[Obama] is less concerned about trying to tear down his opponent and more concerned about laying out and having a real conversation about the issues that people are facing on the ground.
And I think that, you know, we get used to the red meat. And if you don't hand out the red meat, then somehow you're lacking. But politics doesn't have to just be about red meat.
Talking with friends tonight who are much more moderate than I am, they were telling me how taken back they were by how negative what they've seen of the convention has been.
There has been plenty of tear-down-McCain "red meat." The capstone of Pelosi's opening speech was her tirade that began with "Republicans say John McCain has experience. We say John McCain has the experience of being wrong" and ended with "Barack Obama is right and John McCain is wrong. Very, very wrong."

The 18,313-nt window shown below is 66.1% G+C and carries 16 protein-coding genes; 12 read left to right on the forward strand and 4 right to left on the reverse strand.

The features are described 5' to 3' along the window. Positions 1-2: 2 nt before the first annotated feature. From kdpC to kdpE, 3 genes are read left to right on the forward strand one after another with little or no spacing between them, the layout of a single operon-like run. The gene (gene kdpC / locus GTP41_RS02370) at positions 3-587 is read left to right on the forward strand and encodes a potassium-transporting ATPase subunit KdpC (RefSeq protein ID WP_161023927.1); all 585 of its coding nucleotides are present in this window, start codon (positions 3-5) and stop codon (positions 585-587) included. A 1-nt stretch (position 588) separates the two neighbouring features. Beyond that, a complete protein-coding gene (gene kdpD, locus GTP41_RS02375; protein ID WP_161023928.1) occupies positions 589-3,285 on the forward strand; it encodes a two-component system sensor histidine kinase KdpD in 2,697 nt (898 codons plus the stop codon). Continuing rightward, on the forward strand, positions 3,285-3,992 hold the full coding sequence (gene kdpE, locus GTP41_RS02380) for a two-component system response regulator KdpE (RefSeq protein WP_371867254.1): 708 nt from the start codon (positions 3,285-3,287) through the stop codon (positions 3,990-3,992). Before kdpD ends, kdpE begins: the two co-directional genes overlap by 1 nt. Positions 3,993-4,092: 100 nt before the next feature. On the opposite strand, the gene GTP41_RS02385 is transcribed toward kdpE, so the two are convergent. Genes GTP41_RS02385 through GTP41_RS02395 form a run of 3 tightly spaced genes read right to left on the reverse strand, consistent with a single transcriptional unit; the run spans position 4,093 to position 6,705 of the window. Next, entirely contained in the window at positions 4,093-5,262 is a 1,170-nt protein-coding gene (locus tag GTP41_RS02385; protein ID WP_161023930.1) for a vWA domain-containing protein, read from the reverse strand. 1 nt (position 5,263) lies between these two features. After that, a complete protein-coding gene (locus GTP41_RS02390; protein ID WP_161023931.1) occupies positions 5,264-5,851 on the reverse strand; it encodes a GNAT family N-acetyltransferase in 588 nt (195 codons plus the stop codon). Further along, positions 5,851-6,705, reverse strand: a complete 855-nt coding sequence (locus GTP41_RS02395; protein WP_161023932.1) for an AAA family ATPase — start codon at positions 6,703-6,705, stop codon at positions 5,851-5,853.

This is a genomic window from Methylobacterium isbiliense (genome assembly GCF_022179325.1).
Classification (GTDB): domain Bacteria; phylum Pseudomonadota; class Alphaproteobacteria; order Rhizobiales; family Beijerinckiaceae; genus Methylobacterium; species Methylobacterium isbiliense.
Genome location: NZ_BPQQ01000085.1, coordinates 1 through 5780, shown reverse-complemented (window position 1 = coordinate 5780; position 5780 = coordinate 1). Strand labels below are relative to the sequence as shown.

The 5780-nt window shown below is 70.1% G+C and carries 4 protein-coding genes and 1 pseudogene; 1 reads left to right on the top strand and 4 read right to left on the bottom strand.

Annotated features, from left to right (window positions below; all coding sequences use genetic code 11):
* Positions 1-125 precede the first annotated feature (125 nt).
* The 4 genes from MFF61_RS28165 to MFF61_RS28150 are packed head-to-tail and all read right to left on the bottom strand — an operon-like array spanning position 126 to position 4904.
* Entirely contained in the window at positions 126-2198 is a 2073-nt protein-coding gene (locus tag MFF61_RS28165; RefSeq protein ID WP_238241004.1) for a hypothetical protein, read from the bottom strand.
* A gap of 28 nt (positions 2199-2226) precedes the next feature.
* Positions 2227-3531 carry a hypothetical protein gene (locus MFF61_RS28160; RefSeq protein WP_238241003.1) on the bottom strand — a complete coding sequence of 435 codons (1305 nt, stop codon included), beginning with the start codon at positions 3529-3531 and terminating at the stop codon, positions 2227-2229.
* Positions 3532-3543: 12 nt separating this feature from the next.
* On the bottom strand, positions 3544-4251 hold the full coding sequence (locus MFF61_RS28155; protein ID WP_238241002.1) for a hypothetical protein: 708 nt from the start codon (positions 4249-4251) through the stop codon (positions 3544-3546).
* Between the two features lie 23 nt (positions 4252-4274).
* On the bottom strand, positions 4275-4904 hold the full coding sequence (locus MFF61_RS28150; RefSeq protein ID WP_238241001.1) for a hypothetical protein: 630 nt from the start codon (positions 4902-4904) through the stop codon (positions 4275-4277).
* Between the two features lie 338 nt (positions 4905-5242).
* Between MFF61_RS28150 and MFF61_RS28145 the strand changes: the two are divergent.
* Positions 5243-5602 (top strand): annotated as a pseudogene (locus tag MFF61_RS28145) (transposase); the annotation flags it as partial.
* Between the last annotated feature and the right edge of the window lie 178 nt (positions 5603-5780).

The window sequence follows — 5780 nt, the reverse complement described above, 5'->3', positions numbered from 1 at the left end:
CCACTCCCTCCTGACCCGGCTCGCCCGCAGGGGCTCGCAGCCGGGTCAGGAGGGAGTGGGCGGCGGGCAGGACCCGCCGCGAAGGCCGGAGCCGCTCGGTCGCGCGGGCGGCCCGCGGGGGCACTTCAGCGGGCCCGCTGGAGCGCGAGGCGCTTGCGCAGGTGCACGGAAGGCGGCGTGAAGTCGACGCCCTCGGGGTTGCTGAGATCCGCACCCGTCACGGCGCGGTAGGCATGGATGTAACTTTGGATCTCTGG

"Very very wrong"!? That's not just negative and red meat, but juvenile.
Or, there's Kathleen Sebelius's speech. I used to have a lot of respect for Sebelius. Although she's someone I disagree with strongly, I always thought she was the kind of person that would keep a debate on the issues and avoid making "low blows," but in her speech she delivered this distasteful gem:
Barack Obama has a plan to save the dream of homeownership for families who've lost their homes or fear they can never afford one—unlike John McCain, who has so many he can't keep track of them all.
I'm sure you remember a girl from Kansas who said there's no place like home. Well, in John McCain's version, there's no place like home. And a home. And home. And home.
Obama's convention: keeping it to the issues. Avoiding red meat.